Refugee camps are often managed by a wide set of actors other than the Host State. The United Nations High Commissioner for Refugees (unhcr), tasked under international law to provide “international protection” to refugees and to seek “permanent solutions for the problem of refugees”, often sub-contracts the daily management of camps to non-governmental organizations (ngo). In 2013, unhcr collaborated with 733 ngos worldwide. Together with unhcr, these “implementing partners” often perform public powers normally exercised by the Host State. But when human rights violations occur following the conduct of a unhcr implementing partner, which actor(s) are responsible under international law? This article focuses on unhcr’s international responsibility for the conduct of ngo implementing partners. By exploring unhcr’s standard sub-contracting agreements through the lens of the International Law Commission’s (ilc) Articles on the Responsibility of International Organizations (ario), it answers questions such as: Which human rights requirements does unhcr place on implementing partners? Under what circumstances may unhcr be held responsible under the ario for the acts of its implementing partners? It finds that an application of the ario would make unhcr internationally responsible for the wrongful conduct of implementing partners, even when sub-contracting agreements include clauses absolving unhcr from any liability.
* The author is grateful for comments on previous drafts by the anonymous reviewers.
The refugee camp may be considered an anomalous establishment, being situated on the territory of a Host State but in practice often managed by a wide range of actors other than State authorities. Under international law, the United Nations High Commissioner for Refugees (unhcr) is specifically tasked to provide “international protection” to refugees and to seek “permanent solutions for the problem of refugees”.1 In fulfilling its mandate in general, and administering refugee camps in particular, unhcr relies to a large extent on partnerships with a wide spectrum of actors.2 While unhcr’s relation to the Host State in the context of international responsibility has been dealt with elsewhere,3 this article focuses on the Organization’s so-called “implementing partnerships”, where unhcr, through a formal project agreement, sub-contracts certain tasks to a non-governmental organization (ngo).4 In 2013, unhcr collaborated with 733 ngos worldwide, and many of these are an intricate part of the power structure of refugee camps. Together with unhcr they varyingly perform all or some of the public powers normally exercised by the Host State. Typically, unhcr negotiates conditions with government authorities, approves the campsite, and functions as a supervisor or performance evaluator. The ngo sub-contractors are hired to manage the camp and provide for the necessary food, health facilities, water/sanitation, schools, security and other essential services.5 In other words, these ngos are charged by unhcr with carrying out unhcr functions. They may also delegate to yet another set of actors, such as to the refugees themselves.6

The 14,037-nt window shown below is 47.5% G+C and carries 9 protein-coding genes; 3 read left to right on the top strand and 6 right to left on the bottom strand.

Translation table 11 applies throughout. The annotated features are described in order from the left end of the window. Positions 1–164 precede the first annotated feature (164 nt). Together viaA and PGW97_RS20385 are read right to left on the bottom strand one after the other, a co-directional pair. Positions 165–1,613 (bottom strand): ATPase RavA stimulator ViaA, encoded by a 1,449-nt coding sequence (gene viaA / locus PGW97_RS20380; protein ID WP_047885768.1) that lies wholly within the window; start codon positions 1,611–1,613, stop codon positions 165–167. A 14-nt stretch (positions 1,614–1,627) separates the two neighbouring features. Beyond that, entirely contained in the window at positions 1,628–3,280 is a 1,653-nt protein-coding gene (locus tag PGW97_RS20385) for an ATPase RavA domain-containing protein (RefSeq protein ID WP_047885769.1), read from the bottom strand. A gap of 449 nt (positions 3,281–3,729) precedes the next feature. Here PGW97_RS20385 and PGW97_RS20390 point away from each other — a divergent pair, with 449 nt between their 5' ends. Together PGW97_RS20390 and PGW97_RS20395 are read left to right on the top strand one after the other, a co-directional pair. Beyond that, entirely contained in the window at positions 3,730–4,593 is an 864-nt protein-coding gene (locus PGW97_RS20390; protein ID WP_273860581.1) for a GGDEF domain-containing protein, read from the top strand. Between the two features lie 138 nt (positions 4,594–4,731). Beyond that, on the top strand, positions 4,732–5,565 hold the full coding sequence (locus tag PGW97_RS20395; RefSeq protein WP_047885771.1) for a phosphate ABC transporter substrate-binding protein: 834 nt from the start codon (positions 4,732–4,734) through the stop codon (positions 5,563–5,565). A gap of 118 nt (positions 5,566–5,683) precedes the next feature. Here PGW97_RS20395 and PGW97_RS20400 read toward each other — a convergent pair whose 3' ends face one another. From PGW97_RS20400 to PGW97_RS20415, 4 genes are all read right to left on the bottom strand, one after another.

While ngos may have an important role to play when it comes to refugee protection, it is often pointed out that they are seldom accountable to the people on whose behalf they claim to speak.7 The increasing delegation of authority often brings about a number of human rights concerns — indeed, the behavior of unhcr personnel and implementing partners hit the headlines in the early 2000s when a widely-publicized scandal unfolded in Guinea, Liberia and Sierra Leone.8 A report by unhcr and Save the Children concluded that there was compelling evidence of a “chronic and entrenched pattern” of abuse in refugee camps in the three West African countries, involving mostly locally employed workers for international ngos. During the same time period, InterAid, a unhcr implementing partner in Uganda, was reported to have directed police to use excessive force against refugees on numerous occasions. As specifically asserted by Verdirame and Harrell-Bond, the “inhuman treatment accorded to refugees waiting for their asylum cases to be heard or to receive services at the offices of unhcr or their implementing partners has been so widely reported that it can be described as normative.”9 On other occasions, abuse has not been perpetrated by unhcr implementing partners, but these have omitted to take steps to prevent human rights violations from occurring. In Roma camps for internally displaced persons in Mitrovica, Kosovo, set up by unhcr when Kosovo was under un administration, the Norwegian Church Aid (nca) ostensibly did little to prevent exposure to serious and lethal health risks due to detrimental conditions in the camp that it managed.10 Several studies by the World Health Organization (who) and others have found that the communities were affected by extremely high levels of lead contamination, especially children who were found to have lead blood levels which amounted to a medical emergency.11